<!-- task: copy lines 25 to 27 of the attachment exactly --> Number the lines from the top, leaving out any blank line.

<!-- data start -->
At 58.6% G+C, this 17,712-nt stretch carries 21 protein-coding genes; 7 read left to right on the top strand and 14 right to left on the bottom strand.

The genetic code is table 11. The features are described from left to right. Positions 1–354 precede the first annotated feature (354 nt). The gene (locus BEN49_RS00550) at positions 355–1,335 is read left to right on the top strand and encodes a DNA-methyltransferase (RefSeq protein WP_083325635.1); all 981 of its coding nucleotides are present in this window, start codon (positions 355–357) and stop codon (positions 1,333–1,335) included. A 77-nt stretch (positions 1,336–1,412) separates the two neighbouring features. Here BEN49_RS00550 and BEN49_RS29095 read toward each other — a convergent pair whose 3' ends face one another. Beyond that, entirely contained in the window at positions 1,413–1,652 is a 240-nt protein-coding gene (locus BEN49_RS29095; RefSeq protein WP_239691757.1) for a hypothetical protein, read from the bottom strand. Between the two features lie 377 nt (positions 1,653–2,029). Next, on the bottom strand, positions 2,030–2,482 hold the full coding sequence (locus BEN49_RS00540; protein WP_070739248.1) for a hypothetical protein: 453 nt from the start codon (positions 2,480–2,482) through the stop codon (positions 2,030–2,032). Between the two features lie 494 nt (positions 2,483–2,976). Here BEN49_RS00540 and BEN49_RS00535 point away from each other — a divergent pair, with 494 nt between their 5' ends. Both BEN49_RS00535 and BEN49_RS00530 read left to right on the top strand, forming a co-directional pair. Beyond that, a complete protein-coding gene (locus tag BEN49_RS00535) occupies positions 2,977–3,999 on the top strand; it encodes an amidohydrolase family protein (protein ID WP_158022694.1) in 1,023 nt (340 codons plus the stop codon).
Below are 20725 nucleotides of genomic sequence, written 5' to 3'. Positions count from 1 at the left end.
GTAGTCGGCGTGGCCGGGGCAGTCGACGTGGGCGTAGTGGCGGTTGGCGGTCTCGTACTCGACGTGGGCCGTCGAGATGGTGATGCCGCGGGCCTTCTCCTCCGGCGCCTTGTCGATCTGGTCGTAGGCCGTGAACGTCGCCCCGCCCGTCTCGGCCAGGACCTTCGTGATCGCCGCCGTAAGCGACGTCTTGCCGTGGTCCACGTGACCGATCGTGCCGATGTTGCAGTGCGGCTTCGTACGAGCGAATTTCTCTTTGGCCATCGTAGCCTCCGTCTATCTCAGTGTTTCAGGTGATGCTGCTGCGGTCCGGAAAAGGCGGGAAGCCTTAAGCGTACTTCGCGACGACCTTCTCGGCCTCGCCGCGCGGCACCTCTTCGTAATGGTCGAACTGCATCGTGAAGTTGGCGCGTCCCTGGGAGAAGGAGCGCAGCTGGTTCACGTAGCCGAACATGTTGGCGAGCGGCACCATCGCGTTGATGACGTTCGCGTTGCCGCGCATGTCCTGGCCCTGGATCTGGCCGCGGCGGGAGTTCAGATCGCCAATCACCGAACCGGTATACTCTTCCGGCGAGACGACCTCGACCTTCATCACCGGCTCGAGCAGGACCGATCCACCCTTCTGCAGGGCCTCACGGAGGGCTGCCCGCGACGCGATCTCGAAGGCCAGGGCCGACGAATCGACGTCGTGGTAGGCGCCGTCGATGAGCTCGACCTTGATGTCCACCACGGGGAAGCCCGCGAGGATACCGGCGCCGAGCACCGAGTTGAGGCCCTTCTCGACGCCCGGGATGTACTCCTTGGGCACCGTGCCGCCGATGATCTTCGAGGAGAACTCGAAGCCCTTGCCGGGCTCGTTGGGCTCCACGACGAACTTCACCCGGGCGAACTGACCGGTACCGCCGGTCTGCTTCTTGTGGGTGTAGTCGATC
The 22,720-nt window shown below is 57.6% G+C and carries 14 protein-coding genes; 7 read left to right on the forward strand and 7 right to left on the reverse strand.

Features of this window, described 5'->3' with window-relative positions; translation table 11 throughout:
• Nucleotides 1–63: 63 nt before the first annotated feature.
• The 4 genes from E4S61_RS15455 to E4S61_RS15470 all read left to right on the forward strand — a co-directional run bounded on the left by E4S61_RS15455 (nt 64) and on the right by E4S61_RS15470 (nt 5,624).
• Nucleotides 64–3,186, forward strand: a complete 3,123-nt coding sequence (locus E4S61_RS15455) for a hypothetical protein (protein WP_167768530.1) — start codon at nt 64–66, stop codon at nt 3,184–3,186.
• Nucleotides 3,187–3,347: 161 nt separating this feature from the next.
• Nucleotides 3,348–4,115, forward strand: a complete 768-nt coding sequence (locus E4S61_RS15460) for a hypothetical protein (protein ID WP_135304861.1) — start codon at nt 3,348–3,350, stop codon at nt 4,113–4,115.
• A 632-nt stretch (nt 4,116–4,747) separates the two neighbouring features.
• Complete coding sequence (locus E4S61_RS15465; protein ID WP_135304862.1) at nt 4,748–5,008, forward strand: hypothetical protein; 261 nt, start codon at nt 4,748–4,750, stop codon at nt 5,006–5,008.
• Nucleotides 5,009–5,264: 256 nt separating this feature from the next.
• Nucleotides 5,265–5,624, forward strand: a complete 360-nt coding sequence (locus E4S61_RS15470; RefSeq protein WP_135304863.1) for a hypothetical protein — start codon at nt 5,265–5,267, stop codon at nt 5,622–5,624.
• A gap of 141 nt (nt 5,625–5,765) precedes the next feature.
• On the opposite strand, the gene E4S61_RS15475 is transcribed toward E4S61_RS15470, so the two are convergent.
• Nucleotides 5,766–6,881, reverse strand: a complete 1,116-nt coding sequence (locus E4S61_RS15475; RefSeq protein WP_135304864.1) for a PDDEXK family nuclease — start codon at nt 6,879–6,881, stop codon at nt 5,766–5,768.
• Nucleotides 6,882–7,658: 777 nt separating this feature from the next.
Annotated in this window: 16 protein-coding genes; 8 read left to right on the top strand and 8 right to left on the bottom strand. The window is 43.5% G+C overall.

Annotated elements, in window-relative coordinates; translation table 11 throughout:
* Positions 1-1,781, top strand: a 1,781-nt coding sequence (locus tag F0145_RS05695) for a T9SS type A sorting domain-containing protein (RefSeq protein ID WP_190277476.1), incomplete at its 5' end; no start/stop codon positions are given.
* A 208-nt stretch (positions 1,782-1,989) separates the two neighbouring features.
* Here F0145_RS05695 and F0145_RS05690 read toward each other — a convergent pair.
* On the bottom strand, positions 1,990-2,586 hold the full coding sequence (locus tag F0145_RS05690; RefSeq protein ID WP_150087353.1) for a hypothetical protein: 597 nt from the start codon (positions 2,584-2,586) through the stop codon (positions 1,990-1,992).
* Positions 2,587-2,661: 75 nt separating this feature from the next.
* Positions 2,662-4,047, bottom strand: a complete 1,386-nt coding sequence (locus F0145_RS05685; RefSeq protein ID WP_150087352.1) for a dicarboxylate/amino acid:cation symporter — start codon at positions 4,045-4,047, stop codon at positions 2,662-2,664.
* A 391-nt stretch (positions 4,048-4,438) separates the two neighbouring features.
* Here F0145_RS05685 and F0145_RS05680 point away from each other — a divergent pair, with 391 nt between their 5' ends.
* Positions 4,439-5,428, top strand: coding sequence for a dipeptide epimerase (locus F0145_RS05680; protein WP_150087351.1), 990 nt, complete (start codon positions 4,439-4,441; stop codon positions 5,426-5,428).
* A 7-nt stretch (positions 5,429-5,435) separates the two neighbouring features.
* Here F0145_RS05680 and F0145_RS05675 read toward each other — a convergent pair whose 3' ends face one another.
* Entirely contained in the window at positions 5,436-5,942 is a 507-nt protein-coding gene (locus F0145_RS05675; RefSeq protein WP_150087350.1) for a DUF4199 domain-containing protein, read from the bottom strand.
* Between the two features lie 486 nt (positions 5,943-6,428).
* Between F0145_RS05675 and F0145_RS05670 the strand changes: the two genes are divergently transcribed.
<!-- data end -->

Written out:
* On the bottom strand, positions 1,990-2,586 hold the full coding sequence (locus tag F0145_RS05690; RefSeq protein ID WP_150087353.1) for a hypothetical protein: 597 nt from the start codon (positions 2,584-2,586) through the stop codon (positions 1,990-1,992).
* Positions 2,587-2,661: 75 nt separating this feature from the next.
* Positions 2,662-4,047, bottom strand: a complete 1,386-nt coding sequence (locus F0145_RS05685; RefSeq protein ID WP_150087352.1) for a dicarboxylate/amino acid:cation symporter — start codon at positions 4,045-4,047, stop codon at positions 2,662-2,664.